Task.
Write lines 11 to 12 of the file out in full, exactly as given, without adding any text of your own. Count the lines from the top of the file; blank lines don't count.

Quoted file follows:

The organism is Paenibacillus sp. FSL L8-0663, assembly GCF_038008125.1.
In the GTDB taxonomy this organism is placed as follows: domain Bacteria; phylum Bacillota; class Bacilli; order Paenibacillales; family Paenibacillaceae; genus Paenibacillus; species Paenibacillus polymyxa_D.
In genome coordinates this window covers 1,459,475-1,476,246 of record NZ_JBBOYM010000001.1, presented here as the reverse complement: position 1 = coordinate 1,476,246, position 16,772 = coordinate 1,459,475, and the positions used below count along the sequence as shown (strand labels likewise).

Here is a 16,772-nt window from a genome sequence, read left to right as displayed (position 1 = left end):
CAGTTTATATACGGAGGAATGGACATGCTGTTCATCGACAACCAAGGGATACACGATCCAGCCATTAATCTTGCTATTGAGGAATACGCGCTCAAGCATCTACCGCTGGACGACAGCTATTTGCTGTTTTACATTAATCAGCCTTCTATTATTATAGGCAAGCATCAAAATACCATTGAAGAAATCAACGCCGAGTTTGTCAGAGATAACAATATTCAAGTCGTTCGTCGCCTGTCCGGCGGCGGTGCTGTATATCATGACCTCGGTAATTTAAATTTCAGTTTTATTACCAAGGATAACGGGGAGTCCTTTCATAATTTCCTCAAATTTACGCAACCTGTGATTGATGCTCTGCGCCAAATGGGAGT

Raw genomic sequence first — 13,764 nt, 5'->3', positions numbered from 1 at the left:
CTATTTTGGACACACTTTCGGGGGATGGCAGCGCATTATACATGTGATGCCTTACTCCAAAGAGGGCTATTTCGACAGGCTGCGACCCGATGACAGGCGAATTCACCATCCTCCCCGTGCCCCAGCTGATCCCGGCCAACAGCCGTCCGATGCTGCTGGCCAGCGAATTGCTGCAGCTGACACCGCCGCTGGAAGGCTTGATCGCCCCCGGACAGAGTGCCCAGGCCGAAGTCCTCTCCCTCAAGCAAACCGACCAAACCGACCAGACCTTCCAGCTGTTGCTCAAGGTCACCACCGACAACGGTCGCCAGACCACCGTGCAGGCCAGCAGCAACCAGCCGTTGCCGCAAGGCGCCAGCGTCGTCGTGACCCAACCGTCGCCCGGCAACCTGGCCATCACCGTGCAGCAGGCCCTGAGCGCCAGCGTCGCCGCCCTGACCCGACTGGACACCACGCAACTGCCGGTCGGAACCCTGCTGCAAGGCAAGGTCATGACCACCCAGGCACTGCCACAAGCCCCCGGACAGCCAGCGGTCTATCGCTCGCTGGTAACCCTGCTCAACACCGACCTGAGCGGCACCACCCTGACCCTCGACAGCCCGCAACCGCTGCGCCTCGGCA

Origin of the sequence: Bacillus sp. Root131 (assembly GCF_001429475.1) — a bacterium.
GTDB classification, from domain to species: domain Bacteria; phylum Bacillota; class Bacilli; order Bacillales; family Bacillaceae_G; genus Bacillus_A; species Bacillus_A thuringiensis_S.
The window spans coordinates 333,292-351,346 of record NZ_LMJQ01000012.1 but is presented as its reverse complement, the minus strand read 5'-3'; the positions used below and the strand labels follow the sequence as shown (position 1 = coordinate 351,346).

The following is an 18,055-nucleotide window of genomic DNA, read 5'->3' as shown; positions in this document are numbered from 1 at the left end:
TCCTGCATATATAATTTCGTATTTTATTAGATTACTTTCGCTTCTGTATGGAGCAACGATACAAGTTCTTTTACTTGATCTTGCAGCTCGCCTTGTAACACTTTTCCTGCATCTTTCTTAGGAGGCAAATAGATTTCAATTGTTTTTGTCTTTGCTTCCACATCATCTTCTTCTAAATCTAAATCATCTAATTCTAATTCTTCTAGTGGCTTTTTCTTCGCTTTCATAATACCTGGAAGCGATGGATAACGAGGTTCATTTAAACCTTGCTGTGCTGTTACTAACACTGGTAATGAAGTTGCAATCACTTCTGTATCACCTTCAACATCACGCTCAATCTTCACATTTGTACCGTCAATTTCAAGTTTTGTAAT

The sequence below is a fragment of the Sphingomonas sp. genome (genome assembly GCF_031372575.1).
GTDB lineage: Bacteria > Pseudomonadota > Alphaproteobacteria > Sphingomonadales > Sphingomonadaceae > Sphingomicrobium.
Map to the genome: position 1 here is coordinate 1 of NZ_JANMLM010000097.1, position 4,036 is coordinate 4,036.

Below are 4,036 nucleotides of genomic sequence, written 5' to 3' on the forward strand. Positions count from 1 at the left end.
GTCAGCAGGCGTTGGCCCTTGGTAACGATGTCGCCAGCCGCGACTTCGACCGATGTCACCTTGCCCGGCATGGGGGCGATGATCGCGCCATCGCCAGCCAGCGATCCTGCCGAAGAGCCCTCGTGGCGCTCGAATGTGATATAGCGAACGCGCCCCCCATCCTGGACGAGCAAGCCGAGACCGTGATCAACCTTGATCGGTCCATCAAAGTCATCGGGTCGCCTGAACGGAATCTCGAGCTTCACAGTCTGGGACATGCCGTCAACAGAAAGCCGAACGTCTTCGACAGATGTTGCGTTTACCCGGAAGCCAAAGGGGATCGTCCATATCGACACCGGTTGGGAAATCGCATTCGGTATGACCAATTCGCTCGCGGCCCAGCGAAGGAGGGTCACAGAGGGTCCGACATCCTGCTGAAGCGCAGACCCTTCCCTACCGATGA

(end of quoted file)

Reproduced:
The following is an 18,055-nucleotide window of genomic DNA, read 5'->3' as shown; positions in this document are numbered from 1 at the left end:
TCCTGCATATATAATTTCGTATTTTATTAGATTACTTTCGCTTCTGTATGGAGCAACGATACAAGTTCTTTTACTTGATCTTGCAGCTCGCCTTGTAACACTTTTCCTGCATCTTTCTTAGGAGGCAAATAGATTTCAATTGTTTTTGTCTTTGCTTCCACATCATCTTCTTCTAAATCTAAATCATCTAATTCTAATTCTTCTAGTGGCTTTTTCTTCGCTTTCATAATACCTGGAAGCGATGGATAACGAGGTTCATTTAAACCTTGCTGTGCTGTTACTAACACTGGTAATGAAGTTGCAATCACTTCTGTATCACCTTCAACATCACGCTCAATCTTCACATTTGTACCGTCAATTTCAAGTTTTGTAAT